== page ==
The Trojan Torch

Dyersburg High School's online newspaper

Fantasy football abuzz at DHS


Seniors Miller Edgin, Austin Russell, Chance Stepp, Logan Lutrell, Connor Greer, Cameron Buss and Jayvin Brasfield study the draft picks for their fantasy football teams. Photo courtesy Donna Buss

Dakota Turnbo – Reporter

The NFL season is in the very near future, and it has fantasy players scrambling to see who they should draft for their fantasy teams.

  Most fantasy football fans know the obvious beginning picks such as David Johnson, the 100 all-purpose yards machine, or the patient do-it-all back in Le’Veon Bell. There are some questionable draft picks to take, whether it be because of a suspension like Ezekiel Elliott’s or a questionable move to a system that does not fit the player such as Adrian Peterson’s move to the New Orleans Saints, a team that heavily caters to Drew Brees.

  Later picks in a fantasy draft are just as important as the early picks because injuries can occur and players do not play every single week. There are such things as bye weeks where teams get to rest for a week so players don’t accrue any stats.

   There are some trendy picks such as Carson Wentz since he has recently been loaded with offensive weapons, or Dalvin Cook who, as a rookie, will be the main back and drastically help the Minnesota Viking’s rushing offense. These sleeper picks probably should not be near top picks because they are a risk in some capacity, but a pick for them could pay off drastically.

  Many people at DHS play fantasy football and some even had their own opinion on sleepers and busts of this fantasy season.

  Jay Ajayi could be a bust “because he lost his quarterback, so everything will be on him” senior Logan Lutrell said.

   This is a fair point due to Ryan Tannehill’s recent injury and the questionable hiring of Jay Cutler.

   Senior Jayvin Brasfield believes that Marshawn Lynch is “too old”.

   The age that most running backs start declining in production is 30 and Marshawn is 31, so his decline could come true.

  All this preseason action has people already picking who could or should do well this fantasy season.

Bee population decreasing in America

Jackson Millner  – Reporter

The bee population has been decreasing for the past few years, and people are starting to take notice. Beekeepers from around the area have noticed the sudden decrease when studying their farms. The honey decline is a major reason why beekeepers are noticing this decrease. Why the sudden decrease?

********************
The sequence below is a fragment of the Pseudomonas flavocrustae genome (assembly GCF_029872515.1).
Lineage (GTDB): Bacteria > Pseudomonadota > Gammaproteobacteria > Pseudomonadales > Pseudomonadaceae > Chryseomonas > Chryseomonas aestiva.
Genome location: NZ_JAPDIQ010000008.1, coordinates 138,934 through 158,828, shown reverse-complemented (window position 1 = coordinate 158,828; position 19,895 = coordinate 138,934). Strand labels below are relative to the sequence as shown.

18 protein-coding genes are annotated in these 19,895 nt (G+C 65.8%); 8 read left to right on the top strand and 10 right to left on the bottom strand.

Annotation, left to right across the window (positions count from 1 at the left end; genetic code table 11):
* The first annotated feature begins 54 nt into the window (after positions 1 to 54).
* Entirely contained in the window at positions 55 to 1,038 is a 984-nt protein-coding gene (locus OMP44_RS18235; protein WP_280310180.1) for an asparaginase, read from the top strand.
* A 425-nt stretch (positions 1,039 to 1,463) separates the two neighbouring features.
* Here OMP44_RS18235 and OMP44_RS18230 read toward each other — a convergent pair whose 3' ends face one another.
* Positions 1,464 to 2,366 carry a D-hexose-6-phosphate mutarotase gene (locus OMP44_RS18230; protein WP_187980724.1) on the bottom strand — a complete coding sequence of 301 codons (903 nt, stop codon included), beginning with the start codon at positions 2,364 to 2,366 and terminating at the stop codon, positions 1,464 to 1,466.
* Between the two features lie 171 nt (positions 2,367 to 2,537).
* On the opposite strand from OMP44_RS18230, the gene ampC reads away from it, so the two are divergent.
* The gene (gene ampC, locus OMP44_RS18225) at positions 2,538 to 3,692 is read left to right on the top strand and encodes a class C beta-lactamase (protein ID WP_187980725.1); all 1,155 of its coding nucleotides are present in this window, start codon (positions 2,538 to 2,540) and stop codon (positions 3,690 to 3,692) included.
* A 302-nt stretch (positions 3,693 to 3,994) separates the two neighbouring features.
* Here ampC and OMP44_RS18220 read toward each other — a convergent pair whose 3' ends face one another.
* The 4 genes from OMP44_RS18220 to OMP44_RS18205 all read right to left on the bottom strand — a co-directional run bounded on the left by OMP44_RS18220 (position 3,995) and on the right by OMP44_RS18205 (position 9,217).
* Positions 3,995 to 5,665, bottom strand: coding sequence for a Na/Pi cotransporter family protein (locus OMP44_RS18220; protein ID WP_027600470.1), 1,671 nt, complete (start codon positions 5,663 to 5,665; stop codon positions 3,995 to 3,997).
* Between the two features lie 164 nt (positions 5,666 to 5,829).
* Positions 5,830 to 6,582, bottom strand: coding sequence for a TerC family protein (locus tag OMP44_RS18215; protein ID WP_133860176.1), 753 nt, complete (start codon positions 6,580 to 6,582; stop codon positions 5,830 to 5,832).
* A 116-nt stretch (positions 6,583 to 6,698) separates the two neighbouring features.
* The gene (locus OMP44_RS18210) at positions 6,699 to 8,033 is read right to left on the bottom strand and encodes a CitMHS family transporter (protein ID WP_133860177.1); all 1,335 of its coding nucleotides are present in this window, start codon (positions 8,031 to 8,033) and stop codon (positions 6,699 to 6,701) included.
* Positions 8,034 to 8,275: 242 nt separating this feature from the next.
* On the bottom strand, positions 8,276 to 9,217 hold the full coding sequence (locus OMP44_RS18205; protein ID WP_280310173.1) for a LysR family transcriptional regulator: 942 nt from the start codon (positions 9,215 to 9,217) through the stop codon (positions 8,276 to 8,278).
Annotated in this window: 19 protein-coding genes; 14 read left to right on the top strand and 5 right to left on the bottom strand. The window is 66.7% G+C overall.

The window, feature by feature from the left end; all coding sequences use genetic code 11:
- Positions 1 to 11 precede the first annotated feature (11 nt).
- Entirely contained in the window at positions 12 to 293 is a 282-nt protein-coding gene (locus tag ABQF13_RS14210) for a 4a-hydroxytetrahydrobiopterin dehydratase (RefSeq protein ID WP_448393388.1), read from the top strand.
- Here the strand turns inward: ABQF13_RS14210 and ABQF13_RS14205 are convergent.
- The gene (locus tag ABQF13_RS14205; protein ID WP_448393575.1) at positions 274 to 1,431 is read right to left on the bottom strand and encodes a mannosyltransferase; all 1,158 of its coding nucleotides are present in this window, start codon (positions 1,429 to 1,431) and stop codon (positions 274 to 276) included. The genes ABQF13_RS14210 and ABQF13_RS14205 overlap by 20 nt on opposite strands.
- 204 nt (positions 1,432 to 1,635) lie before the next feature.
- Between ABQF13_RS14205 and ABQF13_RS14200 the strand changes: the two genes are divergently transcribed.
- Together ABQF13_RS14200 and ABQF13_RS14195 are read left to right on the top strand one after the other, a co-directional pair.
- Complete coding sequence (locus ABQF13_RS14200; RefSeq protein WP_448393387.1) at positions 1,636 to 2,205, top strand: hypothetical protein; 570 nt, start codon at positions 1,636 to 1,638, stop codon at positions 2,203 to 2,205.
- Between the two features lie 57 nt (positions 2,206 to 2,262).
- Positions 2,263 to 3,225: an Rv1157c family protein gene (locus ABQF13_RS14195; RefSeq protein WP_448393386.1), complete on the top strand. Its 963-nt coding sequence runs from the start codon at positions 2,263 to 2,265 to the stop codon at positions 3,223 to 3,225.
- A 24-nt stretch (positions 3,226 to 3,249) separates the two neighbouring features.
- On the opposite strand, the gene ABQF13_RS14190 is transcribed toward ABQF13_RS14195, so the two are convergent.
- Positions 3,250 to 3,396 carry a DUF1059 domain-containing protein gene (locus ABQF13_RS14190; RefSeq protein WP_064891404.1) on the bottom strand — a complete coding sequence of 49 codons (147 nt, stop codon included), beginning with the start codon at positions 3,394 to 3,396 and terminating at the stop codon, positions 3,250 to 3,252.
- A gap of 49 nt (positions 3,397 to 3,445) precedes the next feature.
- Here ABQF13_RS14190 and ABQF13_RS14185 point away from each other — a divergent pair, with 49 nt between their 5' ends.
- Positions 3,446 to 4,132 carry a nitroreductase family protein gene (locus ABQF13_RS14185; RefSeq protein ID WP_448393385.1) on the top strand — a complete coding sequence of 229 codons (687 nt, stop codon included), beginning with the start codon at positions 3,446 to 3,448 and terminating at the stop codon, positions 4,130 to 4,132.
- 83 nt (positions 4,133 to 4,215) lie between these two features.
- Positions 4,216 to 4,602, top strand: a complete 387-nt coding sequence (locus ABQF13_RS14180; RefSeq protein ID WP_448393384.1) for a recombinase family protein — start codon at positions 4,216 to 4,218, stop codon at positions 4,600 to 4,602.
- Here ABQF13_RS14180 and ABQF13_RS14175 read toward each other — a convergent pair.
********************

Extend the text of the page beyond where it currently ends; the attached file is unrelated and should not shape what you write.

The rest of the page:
A possible contributing factor to the changes are pesticides surrounding the bees. Environmental groups have expressed deep concern about the 90 percent decline during the past two decades in the population of pollinators, including wild bees and monarch butterflies. Pesticide manufacturers argue that their products contribute in a minor way to the population trend. Even though pesticide is said to have little effect, the population is decreasing because of some unknown factor and pesticides could be a major reason.

To save the bee population, people have begun new practices in their daily lives such as planting bee-friendly plants, not using chemicals on plants and not removing all weeds. The reason people are trying to save bees is because they are a major pollinator. They help grow speciality crops like almonds, berries, fruits and vegetables all of which are important foods in the daily lives of humans.

Annual football jamboree draws large crowd to JC Sawyers Stadium

Sara Clifft – Reporter

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The DHS cheerleaders encouraged a Trojan win.
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The DHS student section showed their support for the Trojans.
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The DHS Trojans storm the field to kickoff the season with the annual football jamboree.


August 11 marked the beginning of the 2017 DHS football season. The night kicked off with Crockett County beating Munford 14-0. In the second game of the night, Brighton squeezed in a win against Obion County Central with a score of 7-6. Game three was a close one with Haywood winning against Union City 15-14. The final and most anticipated game of the night, the Trojans versus the Covington Chargers, ended with the Trojans defeating Covington 14-7, with Junior running back Daniel Gates scoring the winning touchdown in the last two seconds.

  “It was fun and it worked out the way we planned – everybody got to play,” Dyersburg head coach Bart Stowe said in an interview with the State Gazette.

  “I was really proud of the boys and it’s been a long time since we’ve won a jamboree game here. I believe we’re on track.” Stowe said. With the jamboree over, the Trojans now turn to the new season.

  “We know we’ve got to keep getting better and we’re a young team,” Stowe said.

  The official DHS football season begins on August 18 with the Trojans taking on MLK-Prep in J.C. Sawyers Stadium.

Small ones solve big problems

Alveena Nadeem – Reporter